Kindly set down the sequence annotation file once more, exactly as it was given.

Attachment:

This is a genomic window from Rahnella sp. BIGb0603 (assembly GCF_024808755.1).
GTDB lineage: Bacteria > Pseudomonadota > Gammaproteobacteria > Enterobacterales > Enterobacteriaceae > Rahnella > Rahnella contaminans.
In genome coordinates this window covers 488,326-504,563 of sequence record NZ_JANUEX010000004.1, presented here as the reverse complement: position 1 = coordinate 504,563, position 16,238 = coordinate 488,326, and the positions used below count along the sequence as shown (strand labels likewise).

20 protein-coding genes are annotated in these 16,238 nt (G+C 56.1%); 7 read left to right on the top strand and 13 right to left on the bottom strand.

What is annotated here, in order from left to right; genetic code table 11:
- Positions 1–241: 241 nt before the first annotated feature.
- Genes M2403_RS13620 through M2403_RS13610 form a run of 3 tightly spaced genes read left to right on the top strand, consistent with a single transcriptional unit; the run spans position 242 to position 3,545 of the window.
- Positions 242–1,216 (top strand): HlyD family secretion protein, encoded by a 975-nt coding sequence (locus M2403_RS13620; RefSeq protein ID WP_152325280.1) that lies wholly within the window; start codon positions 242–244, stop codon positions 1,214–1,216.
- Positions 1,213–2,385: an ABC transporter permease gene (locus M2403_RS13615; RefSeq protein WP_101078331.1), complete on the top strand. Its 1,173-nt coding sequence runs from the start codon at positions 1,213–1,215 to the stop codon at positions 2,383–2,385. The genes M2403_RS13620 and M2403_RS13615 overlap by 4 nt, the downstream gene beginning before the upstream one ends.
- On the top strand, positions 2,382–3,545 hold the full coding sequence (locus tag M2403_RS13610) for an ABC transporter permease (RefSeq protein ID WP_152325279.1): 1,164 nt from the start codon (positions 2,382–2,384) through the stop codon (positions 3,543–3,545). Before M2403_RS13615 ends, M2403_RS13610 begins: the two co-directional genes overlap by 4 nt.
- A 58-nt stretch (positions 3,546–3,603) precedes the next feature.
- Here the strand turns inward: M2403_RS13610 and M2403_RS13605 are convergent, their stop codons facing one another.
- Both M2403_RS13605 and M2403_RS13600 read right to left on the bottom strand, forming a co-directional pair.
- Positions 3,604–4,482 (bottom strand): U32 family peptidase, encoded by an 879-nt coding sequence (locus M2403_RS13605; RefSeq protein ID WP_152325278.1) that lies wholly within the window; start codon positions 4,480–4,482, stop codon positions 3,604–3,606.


This is a genomic window from Rahnella sp. BIGb0603 (assembly GCF_024808755.1).
GTDB lineage: Bacteria > Pseudomonadota > Gammaproteobacteria > Enterobacterales > Enterobacteriaceae > Rahnella > Rahnella contaminans.
In genome coordinates this window covers 488,326-504,563 of sequence record NZ_JANUEX010000004.1, presented here as the reverse complement: position 1 = coordinate 504,563, position 16,238 = coordinate 488,326, and the positions used below count along the sequence as shown (strand labels likewise).

20 protein-coding genes are annotated in these 16,238 nt (G+C 56.1%); 7 read left to right on the top strand and 13 right to left on the bottom strand.

What is annotated here, in order from left to right; genetic code table 11:
- Positions 1–241: 241 nt before the first annotated feature.
- Genes M2403_RS13620 through M2403_RS13610 form a run of 3 tightly spaced genes read left to right on the top strand, consistent with a single transcriptional unit; the run spans position 242 to position 3,545 of the window.
- Positions 242–1,216 (top strand): HlyD family secretion protein, encoded by a 975-nt coding sequence (locus M2403_RS13620; RefSeq protein ID WP_152325280.1) that lies wholly within the window; start codon positions 242–244, stop codon positions 1,214–1,216.
- Positions 1,213–2,385: an ABC transporter permease gene (locus M2403_RS13615; RefSeq protein WP_101078331.1), complete on the top strand. Its 1,173-nt coding sequence runs from the start codon at positions 1,213–1,215 to the stop codon at positions 2,383–2,385. The genes M2403_RS13620 and M2403_RS13615 overlap by 4 nt, the downstream gene beginning before the upstream one ends.
- On the top strand, positions 2,382–3,545 hold the full coding sequence (locus tag M2403_RS13610) for an ABC transporter permease (RefSeq protein ID WP_152325279.1): 1,164 nt from the start codon (positions 2,382–2,384) through the stop codon (positions 3,543–3,545). Before M2403_RS13615 ends, M2403_RS13610 begins: the two co-directional genes overlap by 4 nt.
- A 58-nt stretch (positions 3,546–3,603) precedes the next feature.
- Here the strand turns inward: M2403_RS13610 and M2403_RS13605 are convergent, their stop codons facing one another.
- Both M2403_RS13605 and M2403_RS13600 read right to left on the bottom strand, forming a co-directional pair.
- Positions 3,604–4,482 (bottom strand): U32 family peptidase, encoded by an 879-nt coding sequence (locus M2403_RS13605; RefSeq protein ID WP_152325278.1) that lies wholly within the window; start codon positions 4,480–4,482, stop codon positions 3,604–3,606.